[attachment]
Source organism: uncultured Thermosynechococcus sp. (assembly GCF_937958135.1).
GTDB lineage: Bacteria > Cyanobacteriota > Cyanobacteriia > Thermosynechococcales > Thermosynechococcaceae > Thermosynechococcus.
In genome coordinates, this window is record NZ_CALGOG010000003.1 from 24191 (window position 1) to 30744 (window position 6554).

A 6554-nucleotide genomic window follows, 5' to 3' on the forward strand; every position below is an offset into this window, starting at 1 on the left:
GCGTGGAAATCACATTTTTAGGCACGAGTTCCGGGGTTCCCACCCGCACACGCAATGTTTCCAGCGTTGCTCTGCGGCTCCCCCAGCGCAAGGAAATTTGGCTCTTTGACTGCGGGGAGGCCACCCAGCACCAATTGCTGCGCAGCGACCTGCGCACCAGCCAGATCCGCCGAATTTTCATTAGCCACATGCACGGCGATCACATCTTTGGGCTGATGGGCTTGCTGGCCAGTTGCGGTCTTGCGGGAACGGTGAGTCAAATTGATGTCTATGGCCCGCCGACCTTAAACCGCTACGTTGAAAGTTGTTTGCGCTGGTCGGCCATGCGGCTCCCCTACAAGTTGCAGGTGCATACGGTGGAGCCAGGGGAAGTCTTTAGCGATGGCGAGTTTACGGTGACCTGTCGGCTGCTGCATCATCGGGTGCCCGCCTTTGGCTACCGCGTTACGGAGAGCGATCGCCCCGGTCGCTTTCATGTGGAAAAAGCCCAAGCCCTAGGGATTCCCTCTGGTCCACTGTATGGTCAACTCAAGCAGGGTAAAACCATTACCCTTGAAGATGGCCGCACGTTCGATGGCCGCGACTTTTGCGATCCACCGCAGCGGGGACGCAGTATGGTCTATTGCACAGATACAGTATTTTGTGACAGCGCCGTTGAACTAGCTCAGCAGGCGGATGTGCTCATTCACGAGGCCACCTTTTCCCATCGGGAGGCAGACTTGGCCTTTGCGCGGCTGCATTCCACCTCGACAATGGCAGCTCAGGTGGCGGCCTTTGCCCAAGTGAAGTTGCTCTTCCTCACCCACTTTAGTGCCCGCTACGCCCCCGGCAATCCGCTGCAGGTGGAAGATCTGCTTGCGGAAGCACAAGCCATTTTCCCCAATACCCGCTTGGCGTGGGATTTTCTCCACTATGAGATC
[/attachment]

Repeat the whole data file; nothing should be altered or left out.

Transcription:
Source organism: uncultured Thermosynechococcus sp. (assembly GCF_937958135.1).
GTDB lineage: Bacteria > Cyanobacteriota > Cyanobacteriia > Thermosynechococcales > Thermosynechococcaceae > Thermosynechococcus.
In genome coordinates, this window is record NZ_CALGOG010000003.1 from 24191 (window position 1) to 30744 (window position 6554).

A 6554-nucleotide genomic window follows, 5' to 3' on the forward strand; every position below is an offset into this window, starting at 1 on the left:
GCGTGGAAATCACATTTTTAGGCACGAGTTCCGGGGTTCCCACCCGCACACGCAATGTTTCCAGCGTTGCTCTGCGGCTCCCCCAGCGCAAGGAAATTTGGCTCTTTGACTGCGGGGAGGCCACCCAGCACCAATTGCTGCGCAGCGACCTGCGCACCAGCCAGATCCGCCGAATTTTCATTAGCCACATGCACGGCGATCACATCTTTGGGCTGATGGGCTTGCTGGCCAGTTGCGGTCTTGCGGGAACGGTGAGTCAAATTGATGTCTATGGCCCGCCGACCTTAAACCGCTACGTTGAAAGTTGTTTGCGCTGGTCGGCCATGCGGCTCCCCTACAAGTTGCAGGTGCATACGGTGGAGCCAGGGGAAGTCTTTAGCGATGGCGAGTTTACGGTGACCTGTCGGCTGCTGCATCATCGGGTGCCCGCCTTTGGCTACCGCGTTACGGAGAGCGATCGCCCCGGTCGCTTTCATGTGGAAAAAGCCCAAGCCCTAGGGATTCCCTCTGGTCCACTGTATGGTCAACTCAAGCAGGGTAAAACCATTACCCTTGAAGATGGCCGCACGTTCGATGGCCGCGACTTTTGCGATCCACCGCAGCGGGGACGCAGTATGGTCTATTGCACAGATACAGTATTTTGTGACAGCGCCGTTGAACTAGCTCAGCAGGCGGATGTGCTCATTCACGAGGCCACCTTTTCCCATCGGGAGGCAGACTTGGCCTTTGCGCGGCTGCATTCCACCTCGACAATGGCAGCTCAGGTGGCGGCCTTTGCCCAAGTGAAGTTGCTCTTCCTCACCCACTTTAGTGCCCGCTACGCCCCCGGCAATCCGCTGCAGGTGGAAGATCTGCTTGCGGAAGCACAAGCCATTTTCCCCAATACCCGCTTGGCGTGGGATTTTCTCCACTATGAGATC